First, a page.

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Botox Eases Stroke Disability

Injections Lessen Muscle Stiffness, Improve Quality of Life

WebMD Health News
Reviewed by Gary D. Vogin, MD


Aug. 7, 2002 -- Botox has become famous for its wrinkle-erasing properties, but researchers say the injections may also help stroke sufferers regain control of their daily lives.

Each year, nearly 750,000 Americans suffer from a stroke. Of the roughly two-thirds who survive, about half of them will become disabled. But a new study shows injections of Botox - which is a purified form of the bacterial poison that causes botulism -- in the wrist and finger can reduce muscle stiffness and disability in this area.

Stiff, rigid muscles in the hands and wrists are common among stroke survivors and a major cause of disability. The inability to use these muscles properly makes performing even the most basic tasks such as dressing and washing difficult or impossible.

Previous research has suggested that injecting Botox into the affected muscles might reduce pain and stiffness, but until now no large-scale scientific studies have backed up that idea.

In this study, researchers examined the effects of a one-time Botox injection in the wrist and finger muscles in a group of 126 stroke patients. Researchers measured the effectiveness of the injection in terms of improvements in the level of disability reported by the participants in four different areas: personal hygiene, dressing, pain, and limb position.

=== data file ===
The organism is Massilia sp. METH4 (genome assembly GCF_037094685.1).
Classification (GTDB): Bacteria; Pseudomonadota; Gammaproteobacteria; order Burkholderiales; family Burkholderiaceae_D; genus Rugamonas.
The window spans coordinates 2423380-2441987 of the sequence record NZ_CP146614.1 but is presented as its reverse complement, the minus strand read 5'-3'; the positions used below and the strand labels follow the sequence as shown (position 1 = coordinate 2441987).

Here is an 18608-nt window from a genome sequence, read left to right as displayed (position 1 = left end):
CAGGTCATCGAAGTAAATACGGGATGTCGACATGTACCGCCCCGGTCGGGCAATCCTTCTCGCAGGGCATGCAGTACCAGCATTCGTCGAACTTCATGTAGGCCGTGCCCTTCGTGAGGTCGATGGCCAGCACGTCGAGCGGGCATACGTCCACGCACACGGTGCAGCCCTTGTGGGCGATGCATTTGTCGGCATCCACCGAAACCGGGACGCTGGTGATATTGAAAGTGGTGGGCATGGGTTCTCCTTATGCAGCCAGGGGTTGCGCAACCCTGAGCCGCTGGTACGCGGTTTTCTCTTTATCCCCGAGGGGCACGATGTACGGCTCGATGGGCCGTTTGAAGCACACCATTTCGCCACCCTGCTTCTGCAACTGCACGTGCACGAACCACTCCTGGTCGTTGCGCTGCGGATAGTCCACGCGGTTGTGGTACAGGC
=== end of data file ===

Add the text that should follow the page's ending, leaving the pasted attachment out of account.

The study found that patients who received Botox continued to show greater improvements in both muscle stiffness and level of disability for up to 12 weeks following the injections compared to those who received a placebo. For example, nearly two-thirds of those who were treated with Botox had improvement in their most troublesome area of disability at six weeks compared to only about a fifth of the placebo group.

Study author Allison Brashear, MD, of the Indiana University School of Medicine, and colleagues say problems with stiff muscles in the wrists and fingers are particularly troublesome among stroke patients. And their findings suggest that Botox injections are a safe and effective way to temporarily improve the quality of life after a stroke.

Their report appears in the Aug. 8 issue of the New England Journal of Medicine.

In a commentary that accompanies the study, Lewis P. Rowland, MD, of Columbia-Presbyterian Medical Center in New York City, say these findings merit further study.

Rowland says there is some debate over whether muscle rigidity is the major cause of disability after stroke, which would limit the use of Botox as a potential treatment. But he says Botox injections have already been used to successfully treat a variety of muscle-related disorders, such as cerebral palsy, spinal cord injuries, and multiple sclerosis, in the last decade.

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